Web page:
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Covid-19 pandemic changes production and supply chains

Published on 8.5.2020
Tampere University
Jussi Heikkilä/ Kuva: Virpi AndersinProfessor Jussi Heikkilä estimates that the Covid-19 pandemic will promote developments where production is organised in the same continent as consumption. However, Finland can never become totally or even largely self-sufficient. Photograph: Virpi Andersin
The Covid-19 pandemic is accelerating changes in companies’ supply chains, which vary between businesses, products, and fields.

Professor Jussi Heikkilä, who has studied supply chains, estimates that the changes are very likely to intensify, and greater attention will be paid to the risks involved.

Heikkilä is professor of industrial engineering and management at the Faculty of Management and Business at Tampere University.

“Regionalisation has already been increasing for some time because manufacturers have organised more production in their own continents. It has been one response to the growing ecological concerns and to disappointments with, for example, the quality of products or the reliability of delivery,” Heikkilä says.

Factory shutdowns are surprisingly few so far

A study conducted at the former Tampere University of Technology showed that Finnish manufacturing companies offshored about twice as much production from Finland to other countries in 2010–2015 than was reshored to Finland. Labour costs were the sole significant reason for offshoring production while the grounds for repatriation were more diverse.

“On the one hand, production was reshored because of quality, flexibility and fast delivery. On the other, skills and capability-based factors - such as proximity to R&D and product development, access to technology, skills and knowledge, and time-to-market of new products - played a role. Such developments are likely to increase, and the risks entailed in supply chains will be under more scrutiny,” Heikkilä explains.

According to information published by Yle broadcasting company, several small- and medium-sized businesses in Finland are planning to reshore production to Finland.

Heikkilä says that SMEs have a smaller risk-bearing capacity than larger companies, which is why they are particularly keen to secure the availability of supplies.

“Thus far, I have been somewhat surprised by how few reports there have been about Finnish factories completely halting production. Very lean supply chains are an exception. They include the automotive industry and other assembly plants with continuous production where significant components are imported to Finland,” Heikkilä says.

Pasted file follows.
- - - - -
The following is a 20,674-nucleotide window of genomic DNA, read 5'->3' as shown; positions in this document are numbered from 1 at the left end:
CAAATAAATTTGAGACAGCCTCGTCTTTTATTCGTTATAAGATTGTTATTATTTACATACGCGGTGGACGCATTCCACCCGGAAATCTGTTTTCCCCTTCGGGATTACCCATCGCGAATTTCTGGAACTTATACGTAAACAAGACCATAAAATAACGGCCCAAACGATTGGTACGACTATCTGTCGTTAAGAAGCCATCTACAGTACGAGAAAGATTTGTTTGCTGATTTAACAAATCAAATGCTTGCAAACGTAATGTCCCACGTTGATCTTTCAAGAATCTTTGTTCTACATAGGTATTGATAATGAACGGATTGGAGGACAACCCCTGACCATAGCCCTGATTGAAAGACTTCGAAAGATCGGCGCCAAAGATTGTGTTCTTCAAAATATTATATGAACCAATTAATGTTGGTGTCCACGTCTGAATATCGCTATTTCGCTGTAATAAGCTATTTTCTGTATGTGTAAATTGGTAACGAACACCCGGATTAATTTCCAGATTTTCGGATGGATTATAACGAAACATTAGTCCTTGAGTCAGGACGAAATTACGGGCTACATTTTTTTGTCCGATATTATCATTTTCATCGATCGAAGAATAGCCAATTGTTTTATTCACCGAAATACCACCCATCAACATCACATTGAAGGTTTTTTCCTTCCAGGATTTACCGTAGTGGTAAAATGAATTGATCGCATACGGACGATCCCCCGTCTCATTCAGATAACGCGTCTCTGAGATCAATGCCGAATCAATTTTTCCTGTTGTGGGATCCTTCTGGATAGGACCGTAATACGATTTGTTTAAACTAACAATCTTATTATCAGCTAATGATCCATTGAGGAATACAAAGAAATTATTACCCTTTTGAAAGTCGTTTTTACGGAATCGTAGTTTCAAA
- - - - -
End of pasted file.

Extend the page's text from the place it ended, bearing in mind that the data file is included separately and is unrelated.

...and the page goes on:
He gives Valmet Automotive as an example. The plant has partnered with Daimler to manufacture two models of Mercedes-Benz cars.

“The factory has been in a complete lock down since the Covid-19 epidemic because Daimler has stopped production in its factories in Germany. As a result, deliveries to Uusikaupunki have stopped. However, factories seem to be reopening now that the restrictions have been eased,” Heikkilä says.

Companies are ready for rapid changes

According to a barometer produced by the Finnish Chamber of Commerce, 61% of companies lack components and 76% have logistical problems. According to Yle’s survey, 63% of companies are planning to increase their own production because of Covid-19. Will these companies relocate back to Asia as soon as the pandemic ends?

“Companies make choices in their supply networks as things change. Sometimes the changes can be very rapid as they are now during the Covid-19 pandemic. In the big picture, we see a trend towards regionalisation, but, on the other hand, national economies are very interdependent. This is true especially for such small and open economies as Finland that depend on exports,” Heikkilä answers.

Heikkilä points out that China’s significance is likely to decline and that it had already been declining before the coronavirus.

“According to our study of the years 2010–2015, the most important target region for offshoring of Finnish manufacturing was Eastern Europe followed by Asia and especially China,” Heikkilä says.

Finland cannot become fully self-sufficient

According to a study by ETLA Economic Research, Finnish companies’ dependence on imports is especially high in electronic components, motor vehicle parts, pharmaceuticals, and pharmaceutical precursor chemicals. More than 80% of these intermediate products are purchased abroad. In many areas, which are critical for the functioning of society, the percentage is lower than this.

ETLA’s researchers Jyrki Ali-Yrkkö and Tero Kuusi propose a new type of regional development as a solution to reduce the risks involved in globally decentralised value chains. This can mean the formation of continent-specific or even country-specific production chains, which would ensure that border closures do not jeopardise production. However, the researchers found it possible that production might transfer back to low-cost countries when things get back to normal

Heikkilä largely shares the views of ETLA’s researchers.

“Regionalisation has already been under way and the Covid-19 pandemic will strengthen it. On the other hand, it is not conceivable that we would become fully or even largely self-sufficient in a country like Finland,” Heikkilä points out.

According to Heikkilä, Finland’s strength and prerequisite for economic success is its ability to cooperate internationally in most supply chains.

“On the other hand, products that are critical for the security of supply will certainly be assessed on a new basis because of the Covid-19 pandemic. For example, the problems around importing protective masks to Finland highlight the shortcomings in our preparedness, production, and procurement skills,” Heikkilä says.